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Saturday, July 7, 2007

Are they real? Offer's of donations, opportunities, work at home or is it a SCAM?

In talking about Life Matter's such as: Work-at-home, home business opportunites, charities, fundraising and those in need of assistance or those who want to donate and/or help, well unfortunately they come along with risks. Risks like those in the form of scammers and spammers! So watch out! It's hard to believe and to accept there are devious evil people out there who would do such a thing to another human being; nonetheless they are out there. According to several recent articles, news and reports I've researched from sites I have listed futher below, looks like scamming and spamming are going to be around for a while.

So where can you go for further information or help? What can you do? Besides using common sense, and keeping your eyes wide open. One of the greatest things one can do is REPORT THEM! Most people realize, IF it sound's to good to be true, it almost usually is. I know it may seem useless or bothersome, but that's the only way to stop them is to continue to report them.

For the latest news, information, and updates on spammers and scammers or to report them, you can go to the following links:

FTC Consumer Complaints -$.startup?Z_ORG_CODE=PU01

and/or visit:

Another great resourceful website to visit is Give.Org - (The BBB Wise Giving Alliance) for those who are serious about wanting to help out or make donations to whatever their choice or causes. In addition to the above information, the website also gives tips (listed below) donors and/or recipients should also consider.

  • Donors should be wary of any charity that is inexperienced in carrying out relief efforts but is suddenly soliciting for hurricane assistance. Although well intentioned, such organizations may not have the ability to quickly deliver aid to those in need.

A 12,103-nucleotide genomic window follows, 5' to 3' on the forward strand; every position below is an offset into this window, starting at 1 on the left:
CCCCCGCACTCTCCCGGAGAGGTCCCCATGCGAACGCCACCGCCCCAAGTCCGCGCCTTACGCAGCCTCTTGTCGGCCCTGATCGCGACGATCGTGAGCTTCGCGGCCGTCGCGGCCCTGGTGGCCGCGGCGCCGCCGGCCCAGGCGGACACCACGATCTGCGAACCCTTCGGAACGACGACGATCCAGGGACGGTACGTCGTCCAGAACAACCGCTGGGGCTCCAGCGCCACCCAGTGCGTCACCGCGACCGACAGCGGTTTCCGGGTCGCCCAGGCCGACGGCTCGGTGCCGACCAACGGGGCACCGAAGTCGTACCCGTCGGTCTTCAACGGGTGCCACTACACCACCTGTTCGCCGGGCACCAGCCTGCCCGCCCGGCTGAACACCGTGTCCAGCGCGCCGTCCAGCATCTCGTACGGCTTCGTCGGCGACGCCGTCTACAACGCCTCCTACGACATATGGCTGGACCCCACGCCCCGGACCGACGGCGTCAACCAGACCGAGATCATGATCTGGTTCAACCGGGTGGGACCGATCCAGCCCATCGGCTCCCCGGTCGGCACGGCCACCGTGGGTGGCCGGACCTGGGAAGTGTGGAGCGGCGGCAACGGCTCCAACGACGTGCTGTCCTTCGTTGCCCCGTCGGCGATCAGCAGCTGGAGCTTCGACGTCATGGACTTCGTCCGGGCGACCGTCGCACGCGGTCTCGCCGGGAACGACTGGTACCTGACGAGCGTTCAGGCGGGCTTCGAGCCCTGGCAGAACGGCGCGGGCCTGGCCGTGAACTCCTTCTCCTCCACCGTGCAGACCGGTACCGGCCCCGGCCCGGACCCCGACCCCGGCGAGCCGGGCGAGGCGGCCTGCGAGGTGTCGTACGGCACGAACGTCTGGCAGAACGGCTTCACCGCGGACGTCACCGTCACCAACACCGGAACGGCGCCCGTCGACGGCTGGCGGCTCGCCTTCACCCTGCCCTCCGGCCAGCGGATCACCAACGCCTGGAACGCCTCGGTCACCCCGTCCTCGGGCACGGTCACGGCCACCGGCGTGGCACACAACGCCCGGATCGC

• Be wary of appeals that are long on emotion, but short on describing what the charity will do to address the needs of victims and their families. Also see if the charity's appeal explains what the charity intends to do with any excess contributions remaining after they have fully funded the disaster relief activities mentioned in solicitations.
  • As with all other disaster relief situations, most relief charities prefer financial contributions rather than donated goods. This enables them to purchase needed items near the disaster relief site(s) for easier distribution. The collection and delivery of inappropriate donated items can also clog transportation channels and delay more vital items in getting through to disaster victims.
  • Donors can visit the charity reports section on the webisite to access detailed evaluative reports on many of the relief organizations providing assistance. If you do not see a report on the relief organization you have in mind, encourage the organization to enroll with the Alliance at so that the Alliance can prepare an evaluation in relation to the comprehensive Standards for Charity Accountability.
  • If you contribute, do not give cash. Make a check or money order out to the name of the charitable organization, not to an individual collecting the donation.
  • If you decide to contribute online, find out more about the charity before making a contribution and beware of red flags. For example, some charities imitate the name and style of a well-known organization in order to confuse people. Also, be wary of any spam or email message asking you to make a contribution. In what is known as a "phishing" scam, such messages may link to a "false" website that looks just like the website of an established relief charity. This could be a ruse to get you to share your credit card or other personal information.
  • Watch out for excessive pressure for on-the-spot donations. Be wary of any request to send a "runner" to pick up your contribution.
  • Do not give your credit card number or other personal information to a telephone solicitor or in response to an email solicitation. Ask the caller or sender to provide you with written information on the charity's programs and finances.
  • Do not hesitate to ask for written information that describes the charity's program(s) and finances such as the charity's latest annual report and financial statements. Even newly created organizations should have some basic information available.
  • Be wary of charities that are reluctant to answer reasonable questions about their operations, finances and programs. Ask how much of your gift will be used for the activity mentioned in the appeal and how much will go toward other programs and administrative and fund raising costs.
  • To help ensure your contribution is tax deductible, the donation should be made to a charitable organization that is tax exempt under section 501(c)(3) of the Internal Revenue Code. Go to IRS Publication 78 on for a current list of all organizations eligible to receive contributions deductible as charitable gifts.

Click here for Wise Giving Alliance reports on some charities involved in Hurricane Katrina relief efforts.

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